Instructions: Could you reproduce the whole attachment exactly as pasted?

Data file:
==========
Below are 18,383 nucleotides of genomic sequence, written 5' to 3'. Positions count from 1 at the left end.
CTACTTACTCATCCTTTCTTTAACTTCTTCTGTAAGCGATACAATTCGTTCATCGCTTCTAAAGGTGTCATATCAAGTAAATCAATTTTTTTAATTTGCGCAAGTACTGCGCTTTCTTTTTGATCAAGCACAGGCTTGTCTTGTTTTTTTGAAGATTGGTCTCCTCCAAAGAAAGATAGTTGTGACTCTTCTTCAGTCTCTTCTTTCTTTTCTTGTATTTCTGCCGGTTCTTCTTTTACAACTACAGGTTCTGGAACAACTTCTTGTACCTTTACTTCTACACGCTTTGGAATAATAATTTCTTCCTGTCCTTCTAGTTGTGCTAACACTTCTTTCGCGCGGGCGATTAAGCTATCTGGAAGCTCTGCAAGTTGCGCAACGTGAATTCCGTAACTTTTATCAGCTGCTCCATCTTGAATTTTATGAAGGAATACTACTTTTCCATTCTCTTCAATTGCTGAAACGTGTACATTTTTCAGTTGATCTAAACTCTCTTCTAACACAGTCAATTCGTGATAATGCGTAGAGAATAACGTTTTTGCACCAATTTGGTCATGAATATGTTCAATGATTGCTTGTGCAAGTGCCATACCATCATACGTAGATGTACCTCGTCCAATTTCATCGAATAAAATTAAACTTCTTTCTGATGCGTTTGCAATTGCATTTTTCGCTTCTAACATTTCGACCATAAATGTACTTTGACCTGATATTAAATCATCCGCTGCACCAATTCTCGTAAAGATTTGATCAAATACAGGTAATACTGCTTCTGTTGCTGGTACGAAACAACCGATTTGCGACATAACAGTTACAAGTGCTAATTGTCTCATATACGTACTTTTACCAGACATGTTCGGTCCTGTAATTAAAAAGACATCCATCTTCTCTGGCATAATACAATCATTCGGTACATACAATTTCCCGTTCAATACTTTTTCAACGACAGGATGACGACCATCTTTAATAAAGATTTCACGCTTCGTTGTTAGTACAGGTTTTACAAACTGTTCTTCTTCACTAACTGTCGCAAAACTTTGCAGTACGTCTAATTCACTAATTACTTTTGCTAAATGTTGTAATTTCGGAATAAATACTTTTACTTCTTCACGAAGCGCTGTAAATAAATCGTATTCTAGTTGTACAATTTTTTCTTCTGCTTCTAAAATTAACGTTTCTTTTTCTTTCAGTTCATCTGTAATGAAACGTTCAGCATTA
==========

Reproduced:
Below are 18,383 nucleotides of genomic sequence, written 5' to 3'. Positions count from 1 at the left end.
CTACTTACTCATCCTTTCTTTAACTTCTTCTGTAAGCGATACAATTCGTTCATCGCTTCTAAAGGTGTCATATCAAGTAAATCAATTTTTTTAATTTGCGCAAGTACTGCGCTTTCTTTTTGATCAAGCACAGGCTTGTCTTGTTTTTTTGAAGATTGGTCTCCTCCAAAGAAAGATAGTTGTGACTCTTCTTCAGTCTCTTCTTTCTTTTCTTGTATTTCTGCCGGTTCTTCTTTTACAACTACAGGTTCTGGAACAACTTCTTGTACCTTTACTTCTACACGCTTTGGAATAATAATTTCTTCCTGTCCTTCTAGTTGTGCTAACACTTCTTTCGCGCGGGCGATTAAGCTATCTGGAAGCTCTGCAAGTTGCGCAACGTGAATTCCGTAACTTTTATCAGCTGCTCCATCTTGAATTTTATGAAGGAATACTACTTTTCCATTCTCTTCAATTGCTGAAACGTGTACATTTTTCAGTTGATCTAAACTCTCTTCTAACACAGTCAATTCGTGATAATGCGTAGAGAATAACGTTTTTGCACCAATTTGGTCATGAATATGTTCAATGATTGCTTGTGCAAGTGCCATACCATCATACGTAGATGTACCTCGTCCAATTTCATCGAATAAAATTAAACTTCTTTCTGATGCGTTTGCAATTGCATTTTTCGCTTCTAACATTTCGACCATAAATGTACTTTGACCTGATATTAAATCATCCGCTGCACCAATTCTCGTAAAGATTTGATCAAATACAGGTAATACTGCTTCTGTTGCTGGTACGAAACAACCGATTTGCGACATAACAGTTACAAGTGCTAATTGTCTCATATACGTACTTTTACCAGACATGTTCGGTCCTGTAATTAAAAAGACATCCATCTTCTCTGGCATAATACAATCATTCGGTACATACAATTTCCCGTTCAATACTTTTTCAACGACAGGATGACGACCATCTTTAATAAAGATTTCACGCTTCGTTGTTAGTACAGGTTTTACAAACTGTTCTTCTTCACTAACTGTCGCAAAACTTTGCAGTACGTCTAATTCACTAATTACTTTTGCTAAATGTTGTAATTTCGGAATAAATACTTTTACTTCTTCACGAAGCGCTGTAAATAAATCGTATTCTAGTTGTACAATTTTTTCTTCTGCTTCTAAAATTAACGTTTCTTTTTCTTTCAGTTCATCTGTAATGAAACGTTCAGCATTA